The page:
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Forests 2015, 6(3), 769-793; doi:10.3390/f6030769

Organic Carbon Accumulation in Topsoil Following Afforestation with Willow: Emphasis on Leaf Litter Decomposition and Soil Organic Matter Quality

1
Centre d'Étude de la Forêt, Université du Québec à Montréal, C.P. 8888, Succ. Centre-Ville, Montréal, QC H3C 3P8, Canada
2
Institut de recherche en biologie végétale, Jardin Botanique de Montréal, 4101 Sherbrooke East, Montréal, QC H1X 2B2, Canada
3
NanoQam, Université du Québec à Montréal, C.P. 8888, Succ. Centre-Ville, Montréal, QC H3C 3P8, Canada
4
UER science et technologie, Université du Québec, 5800 rue Saint-Denis, Bureau 1105, Montréal, QC H2S 3L5, Canada
*
Author to whom correspondence should be addressed.
Academic Editors: Robert Harrison and Eric J. Jokela
Received: 11 December 2014 / Revised: 9 February 2015 / Accepted: 12 March 2015 / Published: 19 March 2015
View Full-Text   |   Download PDF [1097 KB, uploaded 19 March 2015]   |  

Abstract

Short-rotation intensive cultures (SRICs) of willows can potentially sequester carbon (C) in soil. However, there is limited information regarding the factors governing soil organic C (Corg) accumulation following afforestation. The objectives of this study were to: (i) determine whether willow leads to Corg accumulation in the topsoil (0–10 cm) two to six years after establishment in five SRICs located along a large climatic/productivity gradient in southern Quebec, and (ii) assess the influence of leaf litter decomposition and soil organic matter (OM) quality on Corg accumulation in the topsoil. Topsoil Corg concentrations and pools under SRICs were, on average, 25% greater than reference fields, and alkyls concentrations were higher under SRICs. On an annualized basis, Corg accumulation rates in the topsoil varied between 0.4 and 4.5 Mg ha−1 yr−1. Estimated annual litterfall C fluxes were in the same order of magnitude, suggesting that SRICs can accumulate Corg in the topsoil during early years due to high growth rates. Leaf litter decomposition was also related to Corg accumulation rates in the topsoil. It was positively correlated to growing season length, degree-days, and growing season average air and topsoil temperature (r > 0.70), and negatively correlated to topsoil volumetric water content (r = −0.55). Leaf litter decomposition likely occurred more quickly than that of plants in reference fields, and as it progressed, OM became more decay resistant, more stable and accumulated as Corg in the topsoil. View Full-Text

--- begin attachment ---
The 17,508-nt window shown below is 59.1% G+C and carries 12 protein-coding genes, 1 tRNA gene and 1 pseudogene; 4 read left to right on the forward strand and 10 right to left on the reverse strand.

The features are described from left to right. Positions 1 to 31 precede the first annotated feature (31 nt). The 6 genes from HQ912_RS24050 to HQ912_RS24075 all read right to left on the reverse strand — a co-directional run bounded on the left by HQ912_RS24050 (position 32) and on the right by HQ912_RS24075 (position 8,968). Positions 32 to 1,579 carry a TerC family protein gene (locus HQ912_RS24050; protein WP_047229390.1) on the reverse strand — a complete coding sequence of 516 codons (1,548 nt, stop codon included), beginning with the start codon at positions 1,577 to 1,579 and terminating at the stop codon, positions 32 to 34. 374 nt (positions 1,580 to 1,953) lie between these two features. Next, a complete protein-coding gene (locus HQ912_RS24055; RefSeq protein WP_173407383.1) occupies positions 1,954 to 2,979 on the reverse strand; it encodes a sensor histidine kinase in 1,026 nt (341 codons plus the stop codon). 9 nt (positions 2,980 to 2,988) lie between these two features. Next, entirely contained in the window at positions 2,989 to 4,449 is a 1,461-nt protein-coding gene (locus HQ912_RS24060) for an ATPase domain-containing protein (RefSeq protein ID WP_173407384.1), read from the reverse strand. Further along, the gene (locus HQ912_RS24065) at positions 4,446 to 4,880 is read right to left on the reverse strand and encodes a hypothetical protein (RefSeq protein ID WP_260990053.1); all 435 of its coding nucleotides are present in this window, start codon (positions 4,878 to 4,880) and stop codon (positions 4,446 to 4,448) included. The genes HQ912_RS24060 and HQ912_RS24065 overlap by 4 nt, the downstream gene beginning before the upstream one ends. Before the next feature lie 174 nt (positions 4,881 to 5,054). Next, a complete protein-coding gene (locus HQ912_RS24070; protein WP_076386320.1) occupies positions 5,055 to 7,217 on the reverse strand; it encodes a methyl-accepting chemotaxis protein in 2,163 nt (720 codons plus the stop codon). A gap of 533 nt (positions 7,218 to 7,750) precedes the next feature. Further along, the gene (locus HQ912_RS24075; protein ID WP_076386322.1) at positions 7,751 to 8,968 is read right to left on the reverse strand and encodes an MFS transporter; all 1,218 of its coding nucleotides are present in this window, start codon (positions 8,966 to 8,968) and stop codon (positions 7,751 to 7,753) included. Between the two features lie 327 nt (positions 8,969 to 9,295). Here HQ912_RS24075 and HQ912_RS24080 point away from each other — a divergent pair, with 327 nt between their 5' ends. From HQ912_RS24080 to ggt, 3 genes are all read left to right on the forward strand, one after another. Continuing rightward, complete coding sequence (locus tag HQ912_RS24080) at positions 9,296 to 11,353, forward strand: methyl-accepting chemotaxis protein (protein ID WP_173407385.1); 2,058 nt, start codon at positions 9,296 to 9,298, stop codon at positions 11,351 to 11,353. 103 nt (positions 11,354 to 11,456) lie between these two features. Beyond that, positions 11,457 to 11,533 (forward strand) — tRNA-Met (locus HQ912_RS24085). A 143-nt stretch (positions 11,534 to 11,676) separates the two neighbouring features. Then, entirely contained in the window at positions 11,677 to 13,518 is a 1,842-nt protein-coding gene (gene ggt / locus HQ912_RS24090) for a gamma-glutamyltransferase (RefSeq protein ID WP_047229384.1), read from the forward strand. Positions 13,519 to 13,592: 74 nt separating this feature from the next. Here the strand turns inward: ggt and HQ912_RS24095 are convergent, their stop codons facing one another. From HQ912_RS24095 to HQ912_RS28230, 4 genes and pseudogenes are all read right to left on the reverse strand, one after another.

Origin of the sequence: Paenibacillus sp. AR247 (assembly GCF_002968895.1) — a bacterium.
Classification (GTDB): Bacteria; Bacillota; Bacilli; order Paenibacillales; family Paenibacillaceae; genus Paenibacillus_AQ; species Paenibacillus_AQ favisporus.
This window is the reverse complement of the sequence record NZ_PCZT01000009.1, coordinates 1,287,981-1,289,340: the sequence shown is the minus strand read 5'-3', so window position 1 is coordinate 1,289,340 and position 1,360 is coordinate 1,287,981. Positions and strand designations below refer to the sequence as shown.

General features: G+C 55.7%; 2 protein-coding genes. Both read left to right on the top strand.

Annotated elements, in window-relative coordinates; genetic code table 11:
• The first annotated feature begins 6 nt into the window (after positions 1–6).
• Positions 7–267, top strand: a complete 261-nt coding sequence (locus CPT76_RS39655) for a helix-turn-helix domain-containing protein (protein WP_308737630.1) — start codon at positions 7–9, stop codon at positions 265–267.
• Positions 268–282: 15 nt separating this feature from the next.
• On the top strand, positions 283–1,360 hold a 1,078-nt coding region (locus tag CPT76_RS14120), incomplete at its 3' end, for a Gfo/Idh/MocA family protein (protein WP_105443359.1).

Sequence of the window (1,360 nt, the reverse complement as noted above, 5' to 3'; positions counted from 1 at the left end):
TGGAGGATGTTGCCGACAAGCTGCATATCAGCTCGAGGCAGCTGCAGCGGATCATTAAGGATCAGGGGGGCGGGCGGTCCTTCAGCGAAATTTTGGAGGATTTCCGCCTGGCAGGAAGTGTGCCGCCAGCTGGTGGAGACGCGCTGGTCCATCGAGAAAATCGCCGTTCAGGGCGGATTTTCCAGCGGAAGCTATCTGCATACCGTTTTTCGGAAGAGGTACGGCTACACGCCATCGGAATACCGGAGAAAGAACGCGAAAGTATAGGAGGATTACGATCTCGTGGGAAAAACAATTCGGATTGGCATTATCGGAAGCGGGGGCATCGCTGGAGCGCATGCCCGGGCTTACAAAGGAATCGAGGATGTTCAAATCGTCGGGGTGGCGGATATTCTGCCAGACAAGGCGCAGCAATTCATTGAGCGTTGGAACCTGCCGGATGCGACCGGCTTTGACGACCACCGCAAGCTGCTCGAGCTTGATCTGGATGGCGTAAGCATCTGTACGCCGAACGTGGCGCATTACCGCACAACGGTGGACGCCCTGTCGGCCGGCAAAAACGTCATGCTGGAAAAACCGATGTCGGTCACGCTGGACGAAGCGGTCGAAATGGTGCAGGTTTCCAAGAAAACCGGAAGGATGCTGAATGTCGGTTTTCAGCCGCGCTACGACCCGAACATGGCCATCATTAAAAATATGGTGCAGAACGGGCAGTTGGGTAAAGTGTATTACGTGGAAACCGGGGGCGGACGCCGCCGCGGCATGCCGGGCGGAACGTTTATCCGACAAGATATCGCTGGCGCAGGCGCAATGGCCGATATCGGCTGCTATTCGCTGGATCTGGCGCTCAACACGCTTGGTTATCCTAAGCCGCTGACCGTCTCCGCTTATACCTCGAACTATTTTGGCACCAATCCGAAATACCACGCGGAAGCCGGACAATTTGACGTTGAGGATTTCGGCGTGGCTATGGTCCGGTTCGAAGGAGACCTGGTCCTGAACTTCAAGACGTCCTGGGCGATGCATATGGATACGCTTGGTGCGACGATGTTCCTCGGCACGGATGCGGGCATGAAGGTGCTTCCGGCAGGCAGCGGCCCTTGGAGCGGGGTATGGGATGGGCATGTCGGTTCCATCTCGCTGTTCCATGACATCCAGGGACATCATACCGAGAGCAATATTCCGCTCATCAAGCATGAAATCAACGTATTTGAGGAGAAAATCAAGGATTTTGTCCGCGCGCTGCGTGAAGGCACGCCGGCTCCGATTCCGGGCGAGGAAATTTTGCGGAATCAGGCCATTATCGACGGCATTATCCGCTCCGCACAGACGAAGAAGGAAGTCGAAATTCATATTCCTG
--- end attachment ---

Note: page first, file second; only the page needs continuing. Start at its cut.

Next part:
Keywords: Litterfall C fluxes; Nuclear magnetic resonance spectroscopy; Pedoclimatic gradient; Salix miyabeana (SX67); Short-rotation intensive culture; Soil organic matter recalcitrance; Soil microclimate Litterfall C fluxes; Nuclear magnetic resonance spectroscopy; Pedoclimatic gradient; Salix miyabeana (SX67); Short-rotation intensive culture; Soil organic matter recalcitrance; Soil microclimate
This is an open access article distributed under the Creative Commons Attribution License which permits unrestricted use, distribution, and reproduction in any medium, provided the original work is properly cited. (CC BY 4.0).

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MDPI and ACS Style

Lafleur, B.; Labrecque, M.; Arnold, A.A.; Bélanger, N. Organic Carbon Accumulation in Topsoil Following Afforestation with Willow: Emphasis on Leaf Litter Decomposition and Soil Organic Matter Quality. Forests 2015, 6, 769-793.

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